11. The complaining has got to do more with parents not believing their children, than society poking their nose in other’s business.

    I don’t think my parents ever received complaints about me. I have been a very good girl, you see ๐Ÿ™‚
    The only time I faced complaint directly was from a senior security at the place I worked. I was just out of my college and had just started to work. I had to work with a boy who had also just joined and since we were juniors we were asked to take up jobs that involved going to different client sites. One such day we were walking into the campus, when this security man gets pissed off seeing us together and scolds us for hanging out in the campus and not in the park!! I got so angry and humiliated that day. We were just two colleagues doing our work. Now, what business did he have to judge us and give his mighty opinion?!! Or rather, the question should be, even if we were dating, what need did he see to pass his judgement? I am sure he only opened his mouth because we were young. May be he had taken it upon himself to protect the younger generation!

    I also had a cousin(from out of town) stay with us for her job. She was very close to my brother. They were of the same age and she used to accompany him whenever he went out. One nosy neighbor of ours started asking me(not my parents.. she was afraid to ask them, I guess) questions about their relationship! This cousin was an elder sister to us by relation, but I didn’t want to tell this to my neighbor because I didn’t want to quench her thirst for a potential gossip. But I told her anyway for the lack of a better answer.


  12. Yes, I have had complaints. I know three.

    1) When I was around 7, a neighbour told my mother that me and my 6 year old sister keep “roaming” around all the time and we grow up very “lose” since they were giving us too much “freedom.”
    My mother told her that she knew and she was the one who told us to go out and play because being locked in a room for the whole day as a kid hinders learning.
    They never talked much again. And she later said that the woman was mad.
    By the way, this woman had two sons who were 8 and 9 year old. They played all the time too. But apparently that was allowed and okay since men need the “exercise”.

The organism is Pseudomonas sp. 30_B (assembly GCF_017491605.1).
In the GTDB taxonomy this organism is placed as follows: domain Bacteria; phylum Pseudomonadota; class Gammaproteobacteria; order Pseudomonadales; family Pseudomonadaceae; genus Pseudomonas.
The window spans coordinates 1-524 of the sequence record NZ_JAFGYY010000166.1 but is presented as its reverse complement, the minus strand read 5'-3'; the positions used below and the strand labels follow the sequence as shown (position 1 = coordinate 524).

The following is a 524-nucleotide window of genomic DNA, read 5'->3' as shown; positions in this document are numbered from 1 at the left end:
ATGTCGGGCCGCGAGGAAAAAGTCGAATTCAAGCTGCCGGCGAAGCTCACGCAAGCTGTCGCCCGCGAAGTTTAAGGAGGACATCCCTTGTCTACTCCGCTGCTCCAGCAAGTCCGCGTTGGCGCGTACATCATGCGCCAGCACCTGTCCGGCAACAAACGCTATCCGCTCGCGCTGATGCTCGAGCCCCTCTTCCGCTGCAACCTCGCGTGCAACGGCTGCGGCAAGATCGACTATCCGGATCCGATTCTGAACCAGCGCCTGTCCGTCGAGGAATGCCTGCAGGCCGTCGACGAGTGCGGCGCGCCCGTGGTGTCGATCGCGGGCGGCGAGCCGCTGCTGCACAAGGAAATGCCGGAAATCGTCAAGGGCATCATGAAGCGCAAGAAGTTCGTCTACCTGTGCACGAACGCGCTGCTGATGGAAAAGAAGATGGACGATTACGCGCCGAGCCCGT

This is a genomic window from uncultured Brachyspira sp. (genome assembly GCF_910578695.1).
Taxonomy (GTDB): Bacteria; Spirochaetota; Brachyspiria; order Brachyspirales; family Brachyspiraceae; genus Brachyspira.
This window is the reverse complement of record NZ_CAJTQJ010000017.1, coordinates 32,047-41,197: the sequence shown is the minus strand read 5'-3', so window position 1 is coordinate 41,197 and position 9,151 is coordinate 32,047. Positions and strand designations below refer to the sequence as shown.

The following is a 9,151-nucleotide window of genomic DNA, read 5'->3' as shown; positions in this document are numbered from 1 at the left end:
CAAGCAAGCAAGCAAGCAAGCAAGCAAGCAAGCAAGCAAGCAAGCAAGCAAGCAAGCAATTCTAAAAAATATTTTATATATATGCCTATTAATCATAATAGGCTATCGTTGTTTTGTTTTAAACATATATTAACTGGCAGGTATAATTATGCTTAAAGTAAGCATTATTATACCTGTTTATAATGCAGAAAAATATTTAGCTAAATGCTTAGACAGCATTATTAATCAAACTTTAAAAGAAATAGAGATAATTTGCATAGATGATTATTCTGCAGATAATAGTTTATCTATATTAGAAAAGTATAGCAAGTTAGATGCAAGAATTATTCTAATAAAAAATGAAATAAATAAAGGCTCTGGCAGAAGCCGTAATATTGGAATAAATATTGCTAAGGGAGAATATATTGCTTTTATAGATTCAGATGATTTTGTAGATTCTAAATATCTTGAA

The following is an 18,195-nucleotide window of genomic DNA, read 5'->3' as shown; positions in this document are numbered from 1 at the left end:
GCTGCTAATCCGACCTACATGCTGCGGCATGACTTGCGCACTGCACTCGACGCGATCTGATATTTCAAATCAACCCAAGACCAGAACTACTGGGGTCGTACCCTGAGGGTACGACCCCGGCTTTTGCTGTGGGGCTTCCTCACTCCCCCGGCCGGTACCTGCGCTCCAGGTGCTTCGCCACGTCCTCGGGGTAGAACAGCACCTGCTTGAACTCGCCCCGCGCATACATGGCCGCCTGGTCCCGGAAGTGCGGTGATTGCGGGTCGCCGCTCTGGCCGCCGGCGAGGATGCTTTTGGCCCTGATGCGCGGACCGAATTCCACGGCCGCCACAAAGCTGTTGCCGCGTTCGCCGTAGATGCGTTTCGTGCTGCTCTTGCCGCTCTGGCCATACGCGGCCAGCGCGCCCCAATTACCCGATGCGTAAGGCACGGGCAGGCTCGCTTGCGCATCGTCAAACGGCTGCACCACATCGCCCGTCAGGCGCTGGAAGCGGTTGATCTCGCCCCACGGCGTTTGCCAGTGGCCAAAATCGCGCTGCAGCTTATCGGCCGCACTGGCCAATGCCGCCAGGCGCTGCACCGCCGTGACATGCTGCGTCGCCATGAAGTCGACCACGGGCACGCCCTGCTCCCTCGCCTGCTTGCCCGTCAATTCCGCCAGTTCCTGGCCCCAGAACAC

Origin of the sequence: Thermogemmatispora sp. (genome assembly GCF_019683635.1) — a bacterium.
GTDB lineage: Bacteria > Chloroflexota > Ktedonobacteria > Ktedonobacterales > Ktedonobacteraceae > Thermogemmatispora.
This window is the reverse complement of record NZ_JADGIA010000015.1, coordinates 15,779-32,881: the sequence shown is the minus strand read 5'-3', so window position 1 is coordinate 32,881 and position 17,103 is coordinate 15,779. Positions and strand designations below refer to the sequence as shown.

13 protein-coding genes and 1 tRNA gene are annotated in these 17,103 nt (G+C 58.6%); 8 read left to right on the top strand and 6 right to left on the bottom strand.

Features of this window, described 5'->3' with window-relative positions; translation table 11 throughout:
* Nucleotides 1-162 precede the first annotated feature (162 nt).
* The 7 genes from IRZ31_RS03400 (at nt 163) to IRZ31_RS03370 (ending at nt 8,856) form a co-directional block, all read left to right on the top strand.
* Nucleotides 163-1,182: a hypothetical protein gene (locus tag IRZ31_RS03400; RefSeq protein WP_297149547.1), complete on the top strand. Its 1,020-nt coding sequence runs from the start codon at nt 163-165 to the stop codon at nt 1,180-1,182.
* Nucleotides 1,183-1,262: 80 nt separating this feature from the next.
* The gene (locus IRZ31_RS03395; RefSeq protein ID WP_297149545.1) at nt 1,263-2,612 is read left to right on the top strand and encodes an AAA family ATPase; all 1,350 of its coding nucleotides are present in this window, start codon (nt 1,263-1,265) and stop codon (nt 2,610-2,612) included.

But after that, my mother started slowly asking us to come home early. We had a system at home. We had to get home immediately from school and then we weren’t allowed to go out to play. Only “lose” girls did that. I lived that way for ages and was HORRIBLY socially stunted since I was the only girl like that. The place I lived in was liberal and everybody assumed I was uptight and had some problem or studied all day..
    When I hit 14, I started rebelling and ignoring everything my parents said. I would go out cycling with my friend and my mother was VERY disproving of it. She says I am like a “wild cow” because I keep roaming around the city apparently. When I actually spent less time socialising.

    2) We also worse “salwars” since we hit puberty. Really cheap salwars too since my parents believe unmarried girls have no business looking good. EVER. We started wearing western clothes only after one of relatives told my mum that we look like their maid’s children in our clothes. We also had boy cuts to make sure we looked as boring as possible.

    3) When I was 8-9, I had gone to visit the aunt I talk about in the last para here. There I sat in my father’s lap when he was watching TV and this aunt’s husband SCREAMED at me. Suddenly, and rudely and VERY frighteningly. He made me cry and what was it about? I was “shameless” because I was sitting on my pa’s lap!!!!! I was a kid!